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After a Thoracoscopy

After surgery, you will wake up in a recovery area. At first you’ll likely feel groggy and thirsty. An IV (intravenous) line gives you fluids and medicines to relieve pain. Monitors will keep track of your breathing and heartbeat.

You may have a tube coming out of your chest to drain fluid or air. The chest tube may be taken out just after surgery. Or it may stay in place for several days.

Recovering in the hospital

While in the hospital, you’ll work with a respiratory therapist. He or she will teach you breathing exercises. These help keep your lungs clear and prevent inflammation. You’ll do these exercises every hour or so.

Depending on your condition, a nurse or therapist will help you get up and walk soon after your surgery. This keeps your blood moving and will help improve your healing. The hospital stay after your surgery will generally be 1 to 4 days. If you have chest tubes, you won’t go home until they’re removed.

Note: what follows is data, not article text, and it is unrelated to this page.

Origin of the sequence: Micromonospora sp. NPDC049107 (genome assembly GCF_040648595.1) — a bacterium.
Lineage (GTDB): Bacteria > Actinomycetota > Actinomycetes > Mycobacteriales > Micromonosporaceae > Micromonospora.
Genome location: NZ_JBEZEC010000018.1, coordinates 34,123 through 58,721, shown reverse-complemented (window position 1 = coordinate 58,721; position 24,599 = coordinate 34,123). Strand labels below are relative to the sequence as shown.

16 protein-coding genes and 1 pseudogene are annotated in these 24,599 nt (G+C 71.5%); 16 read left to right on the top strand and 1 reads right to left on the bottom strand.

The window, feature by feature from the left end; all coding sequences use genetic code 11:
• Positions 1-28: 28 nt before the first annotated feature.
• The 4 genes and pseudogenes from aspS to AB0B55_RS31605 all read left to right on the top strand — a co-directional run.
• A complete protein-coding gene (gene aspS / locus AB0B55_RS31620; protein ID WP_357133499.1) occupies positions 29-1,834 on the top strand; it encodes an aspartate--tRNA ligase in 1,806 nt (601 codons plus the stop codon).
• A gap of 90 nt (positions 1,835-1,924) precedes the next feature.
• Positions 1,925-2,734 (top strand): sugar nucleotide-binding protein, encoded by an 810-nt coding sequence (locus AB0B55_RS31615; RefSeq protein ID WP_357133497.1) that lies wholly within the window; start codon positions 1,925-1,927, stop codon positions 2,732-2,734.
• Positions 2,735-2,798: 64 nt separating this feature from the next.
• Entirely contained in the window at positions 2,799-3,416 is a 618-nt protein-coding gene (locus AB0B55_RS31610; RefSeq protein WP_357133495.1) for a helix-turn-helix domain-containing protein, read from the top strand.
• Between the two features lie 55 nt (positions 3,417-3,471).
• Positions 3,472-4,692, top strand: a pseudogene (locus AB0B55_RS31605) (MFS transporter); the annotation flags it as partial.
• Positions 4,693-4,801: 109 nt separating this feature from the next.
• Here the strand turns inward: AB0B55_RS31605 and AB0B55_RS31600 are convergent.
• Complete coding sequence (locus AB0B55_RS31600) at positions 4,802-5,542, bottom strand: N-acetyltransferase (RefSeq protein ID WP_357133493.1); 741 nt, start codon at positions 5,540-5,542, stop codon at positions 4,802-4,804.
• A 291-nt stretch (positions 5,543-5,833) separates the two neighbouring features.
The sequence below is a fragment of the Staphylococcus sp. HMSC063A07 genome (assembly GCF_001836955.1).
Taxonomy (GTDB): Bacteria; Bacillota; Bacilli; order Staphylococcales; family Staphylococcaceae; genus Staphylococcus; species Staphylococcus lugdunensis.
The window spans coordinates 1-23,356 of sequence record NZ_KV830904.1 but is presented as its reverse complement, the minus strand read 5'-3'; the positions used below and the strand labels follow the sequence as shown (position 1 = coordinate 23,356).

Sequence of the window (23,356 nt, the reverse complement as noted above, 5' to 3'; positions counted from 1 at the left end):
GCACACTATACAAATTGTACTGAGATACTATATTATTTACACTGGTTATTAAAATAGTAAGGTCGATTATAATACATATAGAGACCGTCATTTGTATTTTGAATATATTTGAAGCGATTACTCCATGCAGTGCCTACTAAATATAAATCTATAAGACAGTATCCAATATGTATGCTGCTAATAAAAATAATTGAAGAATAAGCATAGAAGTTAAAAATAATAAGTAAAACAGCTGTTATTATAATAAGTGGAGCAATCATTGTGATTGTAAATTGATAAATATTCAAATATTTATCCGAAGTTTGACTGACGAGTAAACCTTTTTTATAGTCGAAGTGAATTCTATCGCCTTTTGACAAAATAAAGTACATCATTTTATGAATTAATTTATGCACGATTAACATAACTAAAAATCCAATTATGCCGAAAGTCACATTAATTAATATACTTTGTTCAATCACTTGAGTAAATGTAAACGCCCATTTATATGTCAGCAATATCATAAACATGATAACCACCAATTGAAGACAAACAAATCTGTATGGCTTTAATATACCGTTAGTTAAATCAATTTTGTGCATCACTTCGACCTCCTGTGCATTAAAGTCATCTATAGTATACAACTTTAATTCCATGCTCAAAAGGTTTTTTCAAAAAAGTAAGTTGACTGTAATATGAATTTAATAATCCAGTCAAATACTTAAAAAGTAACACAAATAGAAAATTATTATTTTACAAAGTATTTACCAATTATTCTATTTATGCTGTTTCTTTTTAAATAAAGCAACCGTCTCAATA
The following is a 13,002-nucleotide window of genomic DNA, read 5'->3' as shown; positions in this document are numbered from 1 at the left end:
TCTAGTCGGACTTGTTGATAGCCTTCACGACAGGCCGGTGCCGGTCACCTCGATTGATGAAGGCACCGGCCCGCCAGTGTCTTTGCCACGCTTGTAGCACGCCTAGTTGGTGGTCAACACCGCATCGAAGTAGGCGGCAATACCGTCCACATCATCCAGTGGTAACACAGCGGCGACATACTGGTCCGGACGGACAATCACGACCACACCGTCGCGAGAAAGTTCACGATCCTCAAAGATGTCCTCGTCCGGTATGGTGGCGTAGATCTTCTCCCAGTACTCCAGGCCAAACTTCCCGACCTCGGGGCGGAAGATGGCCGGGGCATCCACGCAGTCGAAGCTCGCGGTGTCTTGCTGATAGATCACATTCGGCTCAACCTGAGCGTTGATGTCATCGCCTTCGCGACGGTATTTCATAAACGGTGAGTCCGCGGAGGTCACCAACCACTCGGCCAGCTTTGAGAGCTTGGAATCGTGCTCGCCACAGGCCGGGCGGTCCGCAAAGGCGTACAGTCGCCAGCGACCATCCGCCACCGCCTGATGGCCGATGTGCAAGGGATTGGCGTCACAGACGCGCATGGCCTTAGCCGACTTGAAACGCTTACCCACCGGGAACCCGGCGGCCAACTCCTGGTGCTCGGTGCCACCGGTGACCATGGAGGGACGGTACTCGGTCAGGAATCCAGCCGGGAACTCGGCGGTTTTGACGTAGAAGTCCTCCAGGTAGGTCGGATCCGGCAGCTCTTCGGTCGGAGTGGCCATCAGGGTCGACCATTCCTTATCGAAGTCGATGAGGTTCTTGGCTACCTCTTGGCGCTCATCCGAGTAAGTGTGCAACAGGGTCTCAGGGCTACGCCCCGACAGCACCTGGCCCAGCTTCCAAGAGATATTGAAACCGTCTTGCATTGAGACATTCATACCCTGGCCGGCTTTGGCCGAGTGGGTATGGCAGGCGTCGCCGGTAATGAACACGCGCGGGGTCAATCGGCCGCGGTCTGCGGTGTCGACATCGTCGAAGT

Healthcare provider walking with man in hospital hallway.

Recovering at home

At home, follow the instructions you are given about how to care for your incisions and lungs. Also:

  • Take your pain medicines as prescribed. This helps relieve soreness and makes activity and deep breathing easier.

  • Walk to keep your blood moving and strengthen your muscles. But don't do strenuous activity, heavy lifting, or driving for a few weeks.

  • Continue to do the breathing exercises taught to you by your therapist.

  • Resume sexual relations when you feel ready.

  • Ask your healthcare team when you can go back to work.

  • Follow up with your healthcare provider. He or she will monitor your healing and discuss the results of the procedure.

When to call your healthcare provider

Call your healthcare provider if you have any of these:

  • Shortness of breath

  • Dizziness or light-headedness that continues even after sitting down

  • Incision site that is very red, warm, smells bad, or is leaking fluid

  • Sudden, sharp chest pain that doesn't go away

  • Fever of 100.4°F ( 38°C) or higher, or as directed by your provider

  • Coughing up bright red blood

  • Bleeding from the incision sites

Online Medical Reviewer: Jonas DeMuro MD
Online Medical Reviewer: Louise Cunningham RN BSN
Online Medical Reviewer: Mandy Snyder APRN
Date Last Reviewed: 3/1/2020
© 2000-2021 The StayWell Company, LLC. All rights reserved. This information is not intended as a substitute for professional medical care. Always follow your healthcare professional's instructions.